In today’s heated political environment, social studies educators across the nation are challenged with a far greater task than teaching students to remember the names of world leaders or the dates of important events. They are charged with demonstrating the power of civil discourse, affirming diverse histories and experiences, and building safe environments for students to share their opinions.
According to Tiffany Mitchell Patterson, PhD, CEHS’ new assistant professor of social studies education, this responsibility implores educators to teach students to understand and embrace viewpoints beyond their own.
“You have to take the time to teach students to value perspectives outside of their own,” Mitchell Patterson said. “People’s perspectives are shaped by their experiences, and it’s not until they have another experience that they see things differently.”
For Mitchell Patterson, who joins the CEHS faculty after working for two years as a fifth-grade teaching fellow, eight years as a middle school social studies teacher and completing her doctorate in multicultural education and education policy at George Mason University, this teaching philosophy has been shaped by her lived experiences.
“My journey really started in K-12 because I know what it’s like to not have your history affirmed in classrooms, as not only a black person, but also as a woman,” Mitchell Patterson said.
Fortunately for Mitchell Patterson, her mother presented her with the silenced narratives of history when she came home from school.
“My mother gave me a separate education filled with the histories of my people, women and other cultures. That was so fascinating and empowering for me,” Mitchell Patterson said. “I would carry that to school with me. I fell in love with learning history and government, and was equally critical of what I was and wasn’t being taught in school.”
Throughout her life, Mitchell Patterson carried a desire to exact change by raising awareness for social justice issues and shedding light on diverse histories. She didn’t, however, always know that she wanted to become an educator.
Mitchell Patterson started her academic career in political science at Norfolk State University and later transferred to Old Dominion University in pursuit of bringing about societal change through policy. Her studies focused on U.S. and international politics, black political representation in the African Diaspora, theories of revolution and social movements.
While working toward her undergraduate degree, Mitchell Patterson continually found herself in roles where she worked with young people – from parks and recreation, to military bases, to afterschool programs, she began to develop a niche. After exploring careers in public policy, she discovered that she could inspire the change she desired in the world as a teacher.
“I realized that I could bring diverse narratives and social justice into the classroom, and that’s what got me into education,” Mitchell Patterson said.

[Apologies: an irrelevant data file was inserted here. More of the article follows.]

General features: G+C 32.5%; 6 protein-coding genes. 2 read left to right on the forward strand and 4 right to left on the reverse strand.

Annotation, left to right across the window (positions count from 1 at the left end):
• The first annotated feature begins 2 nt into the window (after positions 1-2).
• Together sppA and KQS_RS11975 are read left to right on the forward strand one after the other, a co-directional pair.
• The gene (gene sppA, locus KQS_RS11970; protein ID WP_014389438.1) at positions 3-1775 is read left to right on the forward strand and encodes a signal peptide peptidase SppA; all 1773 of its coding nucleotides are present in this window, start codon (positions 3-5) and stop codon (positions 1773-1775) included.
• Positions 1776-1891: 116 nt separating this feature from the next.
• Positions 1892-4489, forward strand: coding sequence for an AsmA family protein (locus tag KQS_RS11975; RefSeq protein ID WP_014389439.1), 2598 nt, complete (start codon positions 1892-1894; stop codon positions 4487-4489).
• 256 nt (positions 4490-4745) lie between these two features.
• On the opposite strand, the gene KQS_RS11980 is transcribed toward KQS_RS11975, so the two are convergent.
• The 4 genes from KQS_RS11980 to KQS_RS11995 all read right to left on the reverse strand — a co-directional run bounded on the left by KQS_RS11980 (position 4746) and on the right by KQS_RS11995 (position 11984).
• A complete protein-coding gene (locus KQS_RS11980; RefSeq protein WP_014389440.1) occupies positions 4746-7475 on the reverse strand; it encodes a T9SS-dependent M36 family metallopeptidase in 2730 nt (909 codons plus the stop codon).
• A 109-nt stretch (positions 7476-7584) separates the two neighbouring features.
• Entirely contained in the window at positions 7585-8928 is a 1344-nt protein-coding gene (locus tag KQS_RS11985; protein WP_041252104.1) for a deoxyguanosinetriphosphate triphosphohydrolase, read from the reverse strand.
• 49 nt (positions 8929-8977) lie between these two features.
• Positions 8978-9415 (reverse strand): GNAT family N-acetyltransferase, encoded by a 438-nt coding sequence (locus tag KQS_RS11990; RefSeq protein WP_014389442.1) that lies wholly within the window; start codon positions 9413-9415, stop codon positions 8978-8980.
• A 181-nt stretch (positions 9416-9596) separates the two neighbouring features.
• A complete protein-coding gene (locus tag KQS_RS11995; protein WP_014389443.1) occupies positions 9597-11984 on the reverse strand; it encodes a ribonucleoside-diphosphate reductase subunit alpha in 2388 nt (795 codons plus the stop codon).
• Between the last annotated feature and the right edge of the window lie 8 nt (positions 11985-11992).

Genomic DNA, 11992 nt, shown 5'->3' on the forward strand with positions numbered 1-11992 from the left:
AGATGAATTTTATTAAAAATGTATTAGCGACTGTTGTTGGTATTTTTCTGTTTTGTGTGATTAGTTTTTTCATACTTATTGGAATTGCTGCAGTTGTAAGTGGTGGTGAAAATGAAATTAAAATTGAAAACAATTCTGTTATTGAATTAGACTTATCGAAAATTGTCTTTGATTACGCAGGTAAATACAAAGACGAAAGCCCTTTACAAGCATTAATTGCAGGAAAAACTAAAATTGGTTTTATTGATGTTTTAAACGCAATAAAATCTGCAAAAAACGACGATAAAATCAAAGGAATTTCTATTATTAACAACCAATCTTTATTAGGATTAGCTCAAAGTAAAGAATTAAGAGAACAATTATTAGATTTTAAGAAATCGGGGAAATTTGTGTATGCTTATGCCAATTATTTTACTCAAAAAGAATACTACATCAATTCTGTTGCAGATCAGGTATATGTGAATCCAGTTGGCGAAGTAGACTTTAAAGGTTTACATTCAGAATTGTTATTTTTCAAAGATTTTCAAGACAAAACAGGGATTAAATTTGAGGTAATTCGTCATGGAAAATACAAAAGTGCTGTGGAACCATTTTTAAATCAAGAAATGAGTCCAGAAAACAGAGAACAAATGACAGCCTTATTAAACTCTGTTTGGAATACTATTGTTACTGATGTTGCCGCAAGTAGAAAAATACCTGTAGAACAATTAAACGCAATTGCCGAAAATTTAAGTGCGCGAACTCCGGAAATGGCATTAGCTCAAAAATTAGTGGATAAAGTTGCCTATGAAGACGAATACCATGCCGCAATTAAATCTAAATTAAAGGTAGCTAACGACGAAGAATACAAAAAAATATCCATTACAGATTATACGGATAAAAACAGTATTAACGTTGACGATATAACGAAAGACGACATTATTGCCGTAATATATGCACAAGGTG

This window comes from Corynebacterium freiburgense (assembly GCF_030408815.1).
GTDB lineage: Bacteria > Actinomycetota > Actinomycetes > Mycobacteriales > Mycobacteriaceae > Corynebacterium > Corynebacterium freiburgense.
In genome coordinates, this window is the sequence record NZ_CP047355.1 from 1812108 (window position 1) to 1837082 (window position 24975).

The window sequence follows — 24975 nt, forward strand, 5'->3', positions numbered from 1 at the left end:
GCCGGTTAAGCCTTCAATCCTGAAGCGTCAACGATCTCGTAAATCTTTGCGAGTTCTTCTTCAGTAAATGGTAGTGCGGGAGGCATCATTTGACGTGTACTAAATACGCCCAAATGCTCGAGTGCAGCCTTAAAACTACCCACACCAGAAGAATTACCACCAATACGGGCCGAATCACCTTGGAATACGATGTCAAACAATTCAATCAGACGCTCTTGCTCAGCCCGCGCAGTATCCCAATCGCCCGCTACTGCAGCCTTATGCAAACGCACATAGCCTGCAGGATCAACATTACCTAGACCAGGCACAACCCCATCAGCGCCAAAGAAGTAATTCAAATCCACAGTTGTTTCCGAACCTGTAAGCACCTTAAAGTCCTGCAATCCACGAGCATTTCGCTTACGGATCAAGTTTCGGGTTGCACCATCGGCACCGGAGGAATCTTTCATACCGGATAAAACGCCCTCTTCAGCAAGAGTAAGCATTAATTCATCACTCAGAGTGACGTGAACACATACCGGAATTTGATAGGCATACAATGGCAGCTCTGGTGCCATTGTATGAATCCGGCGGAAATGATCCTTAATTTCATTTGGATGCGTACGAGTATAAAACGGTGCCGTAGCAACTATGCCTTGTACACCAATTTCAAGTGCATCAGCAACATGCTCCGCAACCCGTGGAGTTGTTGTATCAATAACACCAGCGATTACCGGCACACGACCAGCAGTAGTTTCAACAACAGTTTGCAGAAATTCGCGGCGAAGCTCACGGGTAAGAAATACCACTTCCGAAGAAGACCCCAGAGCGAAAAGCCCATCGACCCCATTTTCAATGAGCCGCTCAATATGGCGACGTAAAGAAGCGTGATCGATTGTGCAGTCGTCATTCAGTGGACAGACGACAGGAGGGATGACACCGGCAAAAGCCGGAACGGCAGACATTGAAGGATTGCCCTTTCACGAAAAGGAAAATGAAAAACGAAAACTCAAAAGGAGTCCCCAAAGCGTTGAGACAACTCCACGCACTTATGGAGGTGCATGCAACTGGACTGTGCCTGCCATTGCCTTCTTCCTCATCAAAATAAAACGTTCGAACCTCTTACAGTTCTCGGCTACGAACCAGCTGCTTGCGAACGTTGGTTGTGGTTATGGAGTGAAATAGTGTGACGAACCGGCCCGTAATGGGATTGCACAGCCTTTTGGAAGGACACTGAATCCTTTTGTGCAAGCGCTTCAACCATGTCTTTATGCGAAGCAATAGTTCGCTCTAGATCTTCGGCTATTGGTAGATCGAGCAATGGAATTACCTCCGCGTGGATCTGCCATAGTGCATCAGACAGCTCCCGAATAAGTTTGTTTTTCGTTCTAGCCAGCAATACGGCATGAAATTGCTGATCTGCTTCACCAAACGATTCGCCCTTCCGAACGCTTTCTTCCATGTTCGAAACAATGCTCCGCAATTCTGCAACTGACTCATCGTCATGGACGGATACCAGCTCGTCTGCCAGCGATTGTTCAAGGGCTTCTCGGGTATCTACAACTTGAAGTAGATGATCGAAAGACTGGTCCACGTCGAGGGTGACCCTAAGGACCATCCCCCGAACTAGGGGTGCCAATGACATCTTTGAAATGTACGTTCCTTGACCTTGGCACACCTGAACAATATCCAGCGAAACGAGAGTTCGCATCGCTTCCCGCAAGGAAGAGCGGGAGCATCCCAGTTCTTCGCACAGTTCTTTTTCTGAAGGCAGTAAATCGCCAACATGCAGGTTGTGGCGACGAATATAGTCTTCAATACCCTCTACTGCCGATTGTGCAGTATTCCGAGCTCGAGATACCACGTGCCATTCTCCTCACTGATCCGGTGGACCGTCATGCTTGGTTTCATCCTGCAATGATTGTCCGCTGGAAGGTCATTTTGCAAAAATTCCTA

Through her work in preparing future educators and her research in introducing controversial topics in the classroom, Mitchell Patterson hopes to equip the next generation of social studies teachers to build classroom communities that allow for healthy discussions of complex issues. This runs counter to the popular argument that teachers should remain neutral on political topics.
“As social studies teachers, we are told that we shouldn’t share our personal opinions and I get that, but we should afford students an opportunity to voice their opinions and concerns in our classrooms. Dialogue, discussions and debates are integral to social studies and really all classrooms,” Mitchell Patterson said. “I tell my students ‘I don’t care what you think, I care that you think, and realize that other people might think differently than you. And that’s okay.’”
Mitchell Patterson’s scholarship and experience as an educator has shown that students, regardless of age or background, can thrive in an environment where they’re tasked with articulating personal opinions and deconstructing contentious topics.
“I’ve had students from all across the aisle – socially, politically, economically, racially, ethnically – and they’ve been able to grapple with these concepts,” Mitchell Patterson said. “They can handle it. They see these social issues all the time on social media, the news and in their lived experiences. I would rather them process these things in a classroom where they can get all the facts, hear other perspectives and formulate a reasoned opinion rather than to just dismiss the issues.”
For Mitchell Patterson, laying this groundwork with students is the start of a social movement in and of itself.
“I aspire to be a revolutionary in the field,” Mitchell Patterson said. “Education is my revolution.”